After winning its second straight AL pennant, Texas' spending went up by about $27 million, about as much as Detroit's. Kansas City and Tampa Bay had hikes almost as large.
"Look at Kansas City making a good investment. Pittsburgh made a nice run last year," Marlins manager Ozzie Guillen said. "I was in Tampa Bay when they really stink. Little by little, they do the right thing. I think it's going to be better competition from now on than it was in the past."
But for every nearly ever booster there was a slasher.
According to MLB figures, which include money in trades, cash paid released players and buyouts, the Mets went from $139.8 million at the start of last season to $96.4 million. The $43.4 million decrease is thought to be the largest in baseball history, topping when Texas cut by $38.7 million before the 2004 season.
While cutting payroll, the Mets' owners waged a legal fight against the trustee for victims of the Bernard Madoff Ponzi scheme, who sought as much as $1 billion. The case was settled last month for up to $162 million.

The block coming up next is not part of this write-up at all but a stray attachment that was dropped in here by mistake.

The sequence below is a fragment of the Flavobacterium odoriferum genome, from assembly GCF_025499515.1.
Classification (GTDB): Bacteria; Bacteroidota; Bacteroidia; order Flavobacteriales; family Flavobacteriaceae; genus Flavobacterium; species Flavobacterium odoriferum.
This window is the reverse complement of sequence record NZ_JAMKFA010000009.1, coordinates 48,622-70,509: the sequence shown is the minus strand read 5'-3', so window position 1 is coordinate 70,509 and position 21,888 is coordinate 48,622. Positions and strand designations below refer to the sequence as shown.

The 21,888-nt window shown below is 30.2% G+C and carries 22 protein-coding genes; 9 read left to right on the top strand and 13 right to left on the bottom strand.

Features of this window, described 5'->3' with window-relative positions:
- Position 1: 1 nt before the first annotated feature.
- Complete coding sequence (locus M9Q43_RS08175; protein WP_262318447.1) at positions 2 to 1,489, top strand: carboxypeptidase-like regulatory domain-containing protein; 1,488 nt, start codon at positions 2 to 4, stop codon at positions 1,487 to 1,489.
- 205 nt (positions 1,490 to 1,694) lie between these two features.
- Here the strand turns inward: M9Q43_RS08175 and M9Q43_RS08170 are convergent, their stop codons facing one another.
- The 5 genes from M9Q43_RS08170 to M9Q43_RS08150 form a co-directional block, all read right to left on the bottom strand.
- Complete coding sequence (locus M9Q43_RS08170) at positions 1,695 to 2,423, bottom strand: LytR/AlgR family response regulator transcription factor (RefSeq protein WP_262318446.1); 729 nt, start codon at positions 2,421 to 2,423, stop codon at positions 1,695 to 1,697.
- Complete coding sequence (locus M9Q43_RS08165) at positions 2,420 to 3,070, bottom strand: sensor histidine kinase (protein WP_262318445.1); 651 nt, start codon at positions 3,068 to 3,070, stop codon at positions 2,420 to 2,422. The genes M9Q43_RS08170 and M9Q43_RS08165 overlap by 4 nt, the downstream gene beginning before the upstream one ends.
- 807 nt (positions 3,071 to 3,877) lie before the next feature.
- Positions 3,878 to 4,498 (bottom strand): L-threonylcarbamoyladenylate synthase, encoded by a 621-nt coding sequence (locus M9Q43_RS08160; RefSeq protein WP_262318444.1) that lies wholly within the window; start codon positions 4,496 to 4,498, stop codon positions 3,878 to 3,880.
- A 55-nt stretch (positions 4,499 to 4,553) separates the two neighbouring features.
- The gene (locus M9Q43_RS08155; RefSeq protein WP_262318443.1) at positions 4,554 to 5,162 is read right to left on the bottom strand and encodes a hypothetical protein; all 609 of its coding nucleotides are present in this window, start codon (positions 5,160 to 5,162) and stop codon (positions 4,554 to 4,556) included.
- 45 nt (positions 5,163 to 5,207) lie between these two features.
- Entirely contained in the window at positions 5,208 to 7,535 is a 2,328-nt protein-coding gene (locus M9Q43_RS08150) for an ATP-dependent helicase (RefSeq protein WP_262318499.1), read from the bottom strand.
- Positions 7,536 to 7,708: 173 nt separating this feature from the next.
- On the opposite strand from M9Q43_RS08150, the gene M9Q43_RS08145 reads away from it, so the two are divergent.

"To the extent that payrolls move closer together, it probably is a sign of additional competitiveness," Mets general manager Sandy Alderson said.
Oakland, unhappy it hasn't been able to get permission from MLB to build a ballpark in San Jose, has the lowest payroll at just under $53 million, according to the AP study. While Pittsburgh hiked up to $63 million after its MLB-record 19th straight losing season, the Pirates are getting $11.5 million of that back from the Yankees as part of the A.J. Burnett trade.